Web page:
Creative Explorations through Childlike Adventures

by | May 11, 2021 | From the Author | 1 comment

From Erotic Romance to YA Fantasy and onto Children’s Literature, April Stults is embarking on an academic adventure with Milo the Doodle Cat and his friends…

By: April Stults

I had a long-standing joke about the genres I’ve included in my journey as a published author. Wouldn’t it be funny if I went from creating hardcore adult romance to children’s books?

In 2008, when I began my writing journey, I was still a college student and wrote what I’d been reading until that point. Children’s literature completely contradicted what I was publishing and reading at that time. Fast forward a decade, filled with countless hours of learning, drawing, and absorbing all the aspects of being a teacher, and it was no longer a laughing matter.

On Christmas break 2019, I started with the illustrations, thinking that I would give up the entire idea if those didn’t work out. I’d seen the struggles other authors had when dealing with the business aspect of putting out a book, and I know myself better than that. So, there I was, ten illustrations in, thinking it wouldn’t be such a silly idea to write a children’s book, but I had doubt.

I took my children’s book and design idea to the students in my brick-and-mortar class, sharing the story with them and listening to what they wanted from the books.

Hearing that they wanted more ways to be creative and to interact with the books left me speechless. Why hadn’t I heard about this before? When you look on the bookstore shelves, you see beautifully designed, colorful books. I’d never thought that kids were interested in something that wasn’t already done for them.

I finished the first set of Milo adventures and set to make it an academic coloring book, leaving it without color and adding vocabulary and discussion questions. This, too, was something my students debated. Adding the vocabulary aids students who may not have exposure to specific language. We learn by exposure, so the more we read, the better our vocabulary becomes.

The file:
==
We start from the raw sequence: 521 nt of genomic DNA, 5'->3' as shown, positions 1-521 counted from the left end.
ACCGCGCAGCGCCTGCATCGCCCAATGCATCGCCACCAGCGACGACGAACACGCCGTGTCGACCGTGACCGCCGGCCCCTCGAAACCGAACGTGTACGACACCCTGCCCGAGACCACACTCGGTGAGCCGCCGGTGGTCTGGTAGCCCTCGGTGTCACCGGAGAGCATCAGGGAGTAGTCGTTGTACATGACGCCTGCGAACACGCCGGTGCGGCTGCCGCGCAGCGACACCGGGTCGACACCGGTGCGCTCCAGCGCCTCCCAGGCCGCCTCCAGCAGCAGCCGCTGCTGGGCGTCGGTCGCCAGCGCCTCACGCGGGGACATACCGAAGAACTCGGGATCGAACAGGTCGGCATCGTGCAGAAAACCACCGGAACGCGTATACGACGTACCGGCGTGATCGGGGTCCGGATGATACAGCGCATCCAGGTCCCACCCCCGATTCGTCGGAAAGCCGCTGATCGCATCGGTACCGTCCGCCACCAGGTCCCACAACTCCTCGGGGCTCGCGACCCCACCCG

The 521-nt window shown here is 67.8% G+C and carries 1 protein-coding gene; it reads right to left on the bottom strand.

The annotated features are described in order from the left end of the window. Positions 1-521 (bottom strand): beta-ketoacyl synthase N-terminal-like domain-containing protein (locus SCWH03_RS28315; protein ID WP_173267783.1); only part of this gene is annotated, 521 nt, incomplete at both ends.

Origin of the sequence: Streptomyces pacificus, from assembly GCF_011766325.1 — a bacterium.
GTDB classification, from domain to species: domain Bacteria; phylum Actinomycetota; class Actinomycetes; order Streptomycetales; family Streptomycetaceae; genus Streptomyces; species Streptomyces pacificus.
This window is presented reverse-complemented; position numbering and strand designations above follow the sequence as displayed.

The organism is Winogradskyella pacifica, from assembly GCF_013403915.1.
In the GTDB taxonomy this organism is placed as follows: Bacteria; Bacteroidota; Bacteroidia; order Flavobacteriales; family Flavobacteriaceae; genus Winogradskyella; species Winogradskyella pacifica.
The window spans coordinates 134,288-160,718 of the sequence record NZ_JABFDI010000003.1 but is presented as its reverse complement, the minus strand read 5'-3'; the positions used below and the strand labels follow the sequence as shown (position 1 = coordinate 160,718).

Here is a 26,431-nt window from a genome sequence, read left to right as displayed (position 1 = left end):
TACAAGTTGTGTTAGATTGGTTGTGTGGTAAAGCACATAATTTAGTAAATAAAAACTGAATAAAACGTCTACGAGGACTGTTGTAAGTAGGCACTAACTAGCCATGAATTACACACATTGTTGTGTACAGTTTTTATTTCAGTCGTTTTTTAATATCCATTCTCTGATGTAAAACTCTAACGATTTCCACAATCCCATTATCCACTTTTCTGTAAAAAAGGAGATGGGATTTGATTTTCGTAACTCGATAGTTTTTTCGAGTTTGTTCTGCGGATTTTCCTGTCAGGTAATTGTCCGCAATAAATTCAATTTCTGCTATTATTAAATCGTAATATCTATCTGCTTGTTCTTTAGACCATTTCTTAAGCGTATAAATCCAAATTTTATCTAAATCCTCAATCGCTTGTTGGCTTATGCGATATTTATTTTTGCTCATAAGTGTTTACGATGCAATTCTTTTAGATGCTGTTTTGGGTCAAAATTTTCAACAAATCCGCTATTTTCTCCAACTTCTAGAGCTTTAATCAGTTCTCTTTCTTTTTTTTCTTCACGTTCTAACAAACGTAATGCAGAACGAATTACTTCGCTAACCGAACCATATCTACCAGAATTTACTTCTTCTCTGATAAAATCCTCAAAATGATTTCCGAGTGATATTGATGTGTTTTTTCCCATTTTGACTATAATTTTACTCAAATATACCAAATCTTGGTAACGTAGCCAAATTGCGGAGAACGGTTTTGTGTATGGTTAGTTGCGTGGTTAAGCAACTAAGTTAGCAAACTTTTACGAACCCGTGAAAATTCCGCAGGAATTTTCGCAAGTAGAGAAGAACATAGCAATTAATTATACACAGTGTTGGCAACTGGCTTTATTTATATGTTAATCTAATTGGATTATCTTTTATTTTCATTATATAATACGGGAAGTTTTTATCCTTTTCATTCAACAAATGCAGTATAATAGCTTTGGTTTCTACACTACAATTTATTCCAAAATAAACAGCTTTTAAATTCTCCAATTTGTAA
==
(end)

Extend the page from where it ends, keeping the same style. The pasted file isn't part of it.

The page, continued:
I added the discussion questions based on the connections I’d always had with my children at home.

We’d read a book, and my curiosity always prevailed. I wanted to know what their thoughts were on certain parts. I learned more about the way they connected with each book in those moments. So, I suppose you could say the discussion questions are there for parents to learn more about their little loves.

From beginning to end, my favorite part remains the beta reader’s portion. It’s the moment of truth when students from other classes had the chance to read and discuss the book with their teacher. My focus was to know what they would change and why. If you ever need an opinion about anything, ask a child between the ages of 7-10. It is entirely unfiltered and beyond refreshing. We ended up changing a few things, but the concept was an overall success.

The exciting part for me has been receiving the pictures with excited and proud faces of these children coloring and individualizing these books.

They make it their own and unleash that creativity that has been the purpose all along.

Milo the Doodle Cat – The Adventures Continue releases early May 2021 and is only the beginning of the series. Milo learns Mindfulness, a workbook releasing in September, and Milo’s Christmas Adventures set for Black Friday 2021.

-April Stults

April Stults is currently working with Our Galaxy Publishing on the second, republished edition of her YA Fantasy series, The Immortal Coven. Broken, the first book in the series, is in its developmental editing stages. Follow her journey to stay updated.

1 Comment

  1. Ana Maria Ruiz

    I love all her books including her children’s books that I have given as gives to my friends that have young children

    Reply

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